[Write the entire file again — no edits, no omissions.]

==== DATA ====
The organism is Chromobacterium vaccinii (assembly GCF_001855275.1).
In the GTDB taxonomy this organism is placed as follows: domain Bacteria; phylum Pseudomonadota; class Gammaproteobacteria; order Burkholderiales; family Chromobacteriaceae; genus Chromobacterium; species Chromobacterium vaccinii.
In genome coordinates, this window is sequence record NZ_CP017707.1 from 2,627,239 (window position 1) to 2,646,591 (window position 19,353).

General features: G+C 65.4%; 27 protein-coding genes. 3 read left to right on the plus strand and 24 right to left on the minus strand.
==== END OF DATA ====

The organism is Chromobacterium vaccinii (assembly GCF_001855275.1).
In the GTDB taxonomy this organism is placed as follows: domain Bacteria; phylum Pseudomonadota; class Gammaproteobacteria; order Burkholderiales; family Chromobacteriaceae; genus Chromobacterium; species Chromobacterium vaccinii.
In genome coordinates, this window is sequence record NZ_CP017707.1 from 2,627,239 (window position 1) to 2,646,591 (window position 19,353).

General features: G+C 65.4%; 27 protein-coding genes. 3 read left to right on the plus strand and 24 right to left on the minus strand.